So you’ve done it. You’ve bought a CNC router, or maybe you’re just thinking about it and you want to know more about what you can actually do with one. Everybody knows you can make basic wooden signs and cutting boards, but it feels like there’s an awfully hefty price tag if that’s all there is to it. Don’t fear, there are tons of things you can be doing with your CNC router once you get the hang of it.

Oh, the Places You’ll Go!
For a maker or woodworker, a CNC router is a little bit like Disneyland. Or maybe a lot like Disneyland. It’s delightful and thrilling and exciting, but you’re probably a little bit worried that you’ve dropped a lot of money on future disappointment. If so, it’s time to consider some of the OTHER things a CNC router can do, once you learn how to tell it to do them.

The truth is that these machines are capable of so much more than most people realize, your boundaries are only the size of the machine and the edges of your engineering mind. Here are a few MORE things you can do with your CNC router:

Cut and carve plastic. Although a lot of CNC router owners bought their machines specifically for woodworking, you can actually cut plastic with them, too. You can do things like adding plastic parts to a wooden build - or carving entirely from plastic materials for items like weather-friendly signs and water-safe cutting boards. More materials mean more magic in the woodshop, just don’t try this with hard metals - that’s for your CNC milling machine.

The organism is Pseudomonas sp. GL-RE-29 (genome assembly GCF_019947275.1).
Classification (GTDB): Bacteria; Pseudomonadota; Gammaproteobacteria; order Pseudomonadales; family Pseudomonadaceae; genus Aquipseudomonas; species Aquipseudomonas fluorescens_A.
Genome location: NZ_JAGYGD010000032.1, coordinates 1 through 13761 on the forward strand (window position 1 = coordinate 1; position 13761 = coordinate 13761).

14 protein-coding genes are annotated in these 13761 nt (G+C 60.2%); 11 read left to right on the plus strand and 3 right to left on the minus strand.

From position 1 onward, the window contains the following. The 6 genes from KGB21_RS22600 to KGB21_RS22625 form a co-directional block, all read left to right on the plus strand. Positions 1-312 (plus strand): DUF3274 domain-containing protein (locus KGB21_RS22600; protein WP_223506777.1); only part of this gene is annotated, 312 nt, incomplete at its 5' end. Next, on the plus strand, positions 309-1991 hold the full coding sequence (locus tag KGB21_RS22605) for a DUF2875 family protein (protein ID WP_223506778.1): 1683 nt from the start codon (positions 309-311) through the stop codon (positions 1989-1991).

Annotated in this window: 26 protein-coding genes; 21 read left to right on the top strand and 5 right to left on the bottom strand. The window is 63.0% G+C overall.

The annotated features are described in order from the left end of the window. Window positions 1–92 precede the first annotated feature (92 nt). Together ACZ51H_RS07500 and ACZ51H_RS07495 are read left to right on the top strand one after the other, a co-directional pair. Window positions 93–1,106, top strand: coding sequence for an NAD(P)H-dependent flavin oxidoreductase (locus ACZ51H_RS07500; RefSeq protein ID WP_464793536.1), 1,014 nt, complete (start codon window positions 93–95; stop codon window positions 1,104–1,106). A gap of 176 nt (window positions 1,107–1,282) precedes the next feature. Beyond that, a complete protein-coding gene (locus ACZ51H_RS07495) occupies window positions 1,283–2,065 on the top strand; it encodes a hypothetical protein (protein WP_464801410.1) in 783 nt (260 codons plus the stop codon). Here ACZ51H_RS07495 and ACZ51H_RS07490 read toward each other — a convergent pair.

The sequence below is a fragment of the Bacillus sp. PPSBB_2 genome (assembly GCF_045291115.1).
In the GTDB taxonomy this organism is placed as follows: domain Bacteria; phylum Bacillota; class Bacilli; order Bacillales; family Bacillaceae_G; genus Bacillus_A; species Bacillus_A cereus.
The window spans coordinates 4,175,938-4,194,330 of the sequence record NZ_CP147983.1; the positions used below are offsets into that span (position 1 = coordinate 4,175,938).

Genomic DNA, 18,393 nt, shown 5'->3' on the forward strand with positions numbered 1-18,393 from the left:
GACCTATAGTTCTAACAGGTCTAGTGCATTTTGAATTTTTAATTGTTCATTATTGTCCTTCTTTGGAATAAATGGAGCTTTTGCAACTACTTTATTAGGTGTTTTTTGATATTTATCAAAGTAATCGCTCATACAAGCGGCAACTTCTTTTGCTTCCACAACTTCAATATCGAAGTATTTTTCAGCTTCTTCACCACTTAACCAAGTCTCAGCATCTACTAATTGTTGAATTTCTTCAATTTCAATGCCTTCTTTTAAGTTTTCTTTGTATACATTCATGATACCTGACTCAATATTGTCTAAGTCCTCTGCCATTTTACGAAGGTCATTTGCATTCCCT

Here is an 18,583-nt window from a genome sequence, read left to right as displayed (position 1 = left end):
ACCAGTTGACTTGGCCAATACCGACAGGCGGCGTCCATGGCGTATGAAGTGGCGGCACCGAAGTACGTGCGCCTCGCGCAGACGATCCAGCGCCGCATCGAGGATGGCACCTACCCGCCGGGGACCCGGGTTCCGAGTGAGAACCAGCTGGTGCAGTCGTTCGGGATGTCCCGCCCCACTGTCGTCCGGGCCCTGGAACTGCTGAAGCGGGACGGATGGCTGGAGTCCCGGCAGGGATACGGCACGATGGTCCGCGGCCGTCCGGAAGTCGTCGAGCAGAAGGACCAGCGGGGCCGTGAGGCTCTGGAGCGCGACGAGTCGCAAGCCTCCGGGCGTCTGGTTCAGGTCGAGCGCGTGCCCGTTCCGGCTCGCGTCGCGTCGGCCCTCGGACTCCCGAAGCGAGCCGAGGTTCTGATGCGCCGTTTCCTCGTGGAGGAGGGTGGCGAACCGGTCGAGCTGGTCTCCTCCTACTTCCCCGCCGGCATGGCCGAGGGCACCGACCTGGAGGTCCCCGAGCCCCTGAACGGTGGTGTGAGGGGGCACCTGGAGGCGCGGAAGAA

Carve non-ferrous metals. A CNC router can cut metals? Yes. With caveats. Non-ferrous metals are much softer than items like steel that require a milling machine. So you can go hog-wild on decorative details and small parts from aluminum, copper, or brass using your CNC router. Don’t forget your eye protection if you’re watching it perform this feat.
Implement more “lossless design” principles. Sure, it sucks to spend a lot of extra money to make anything, so why would you? One of the beautiful things about a CNC router is that you don’t need to leave space between parts. Not only does laying out your designs using lossless principles mean you spend less money on materials and have less waste, it takes less time because parts that share the same cut line require fewer passes.​

Create custom templates. You already know your CNC router can cut big projects like signs and custom cutting boards, but have you ever tried cutting a template with your machine? No? Well, all it takes is swapping your router bit out for a utility knife blade attachment and presto! You’re ready for creating custom templates for all sorts of things, from outlines for manual woodworking tools to painting templates. Most machines will cut any soft material up to about a quarter-inch thick. Think materials like cardboard, styrene, and vinyl.
Engraving. Was that a swoon? That sounded like a swoon. Yes, your CNC router can engrave stuff well beyond wood. Add some sparkle to a project with a diamond-tipped stylus to engrave glass, granite, or steel. You’ll get exceptionally precise results without any of the effort. Welcome to looking like a total pro. How does it feel?​

If you own a CNC router, what kinds of projects are you doing on your machines that you didn’t realize were possible when you bought it? If you’re considering one, what would you like to do and aren’t sure will work? Tell us in the comments!